If you think about it, we are constantly looking for answers outside, searching for something that would make us feel good/better – gathering stuff, eating when we are not hungry, looking for that special person that will bring us eternal happiness. But does it really ever work? What I mean is – do any of these things bring you lasting peace?

On the other hand, when you dive within and explore yourself, face your fears and start releasing them, take responsibility for your actions and reactions… That is when you discover a more permanent, stable peace and happiness. You discover yourself.

Again, this is not an easy one. Being honest with yourself is not simple, it takes time, practice and perseverance, it requires self-acceptance. This too is a process, a journey.

Something to try: sit down somewhere, where you feel peaceful, possibly in nature. Just sit, breathe and relax. Is there a decision you need to make, but you are not sure of what it is yet? Ask yourself the question and then let it go. Observe, don’t force anything. Remember, the answer might come in a very subtle way in the beginning, but the more you connect to your inner self, the clearer the voice will become.

3. “Just breathe.”

Already the ancient yoga masters stressed the importance of breath. T. Krishnamacharya (often referred to as the father of modern yoga) had sad:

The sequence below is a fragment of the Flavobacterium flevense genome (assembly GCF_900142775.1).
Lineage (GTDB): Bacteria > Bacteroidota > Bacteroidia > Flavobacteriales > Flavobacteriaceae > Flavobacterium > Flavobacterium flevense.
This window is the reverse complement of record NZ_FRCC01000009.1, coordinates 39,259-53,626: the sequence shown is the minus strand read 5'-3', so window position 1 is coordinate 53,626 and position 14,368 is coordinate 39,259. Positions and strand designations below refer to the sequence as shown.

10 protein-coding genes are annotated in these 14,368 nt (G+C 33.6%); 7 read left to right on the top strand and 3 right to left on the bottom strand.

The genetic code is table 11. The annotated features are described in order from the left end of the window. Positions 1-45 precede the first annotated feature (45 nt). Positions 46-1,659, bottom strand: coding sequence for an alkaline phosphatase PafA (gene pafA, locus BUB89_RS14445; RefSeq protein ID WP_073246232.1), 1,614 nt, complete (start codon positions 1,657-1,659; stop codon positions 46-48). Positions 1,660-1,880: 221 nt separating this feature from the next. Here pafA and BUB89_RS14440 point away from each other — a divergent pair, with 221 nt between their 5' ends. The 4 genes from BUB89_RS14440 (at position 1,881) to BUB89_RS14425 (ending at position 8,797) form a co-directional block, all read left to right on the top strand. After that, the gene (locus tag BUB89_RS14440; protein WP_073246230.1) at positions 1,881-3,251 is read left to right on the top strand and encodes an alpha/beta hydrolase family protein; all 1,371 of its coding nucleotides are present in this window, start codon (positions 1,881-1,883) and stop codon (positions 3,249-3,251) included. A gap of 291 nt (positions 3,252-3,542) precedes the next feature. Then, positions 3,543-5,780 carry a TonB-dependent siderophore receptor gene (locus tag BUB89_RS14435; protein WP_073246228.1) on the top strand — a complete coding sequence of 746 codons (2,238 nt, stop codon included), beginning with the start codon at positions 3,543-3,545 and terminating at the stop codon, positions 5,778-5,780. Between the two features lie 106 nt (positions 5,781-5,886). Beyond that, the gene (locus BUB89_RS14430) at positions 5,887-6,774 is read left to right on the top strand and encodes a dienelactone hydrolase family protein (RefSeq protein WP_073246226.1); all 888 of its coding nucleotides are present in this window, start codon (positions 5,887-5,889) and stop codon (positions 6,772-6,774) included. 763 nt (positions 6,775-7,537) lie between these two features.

“Master your breath, let the self be in bliss, contemplate on the sublime within you.”

“Inhale, and God approaches you.  Hold the inhalation, and God remains with you.  Exhale, and you approach God.  Hold the exhalation, and surrender to God.”

The practice of breathing exercises (pranayama) is one of the eight limbs of Yoga, as described by the great Indian sage Patañjali in the Yoga Sutra, deemed one of the most significant and ancient texts of yoga.

Not only is it true, that your breath is shallow and short when you are upset or scared, but it works the other way round too. When you are feeling uneasy try to pause, become aware of your breath and consciously lengthen and slow it down. Focus on it.

It can be very challenging at times, but by controlling the breath, you take charge of your mind, you bring your attention back to the present moment, away from the emotion that shook you. And you also fill your body with fresh prana (life energy).

4. “Surrender.”

Another tricky, but important one. In the Bhagavad Gita, part of the Hindu epic Mahabharata, which was written down in the period from 540 to 300 b.c., you can read: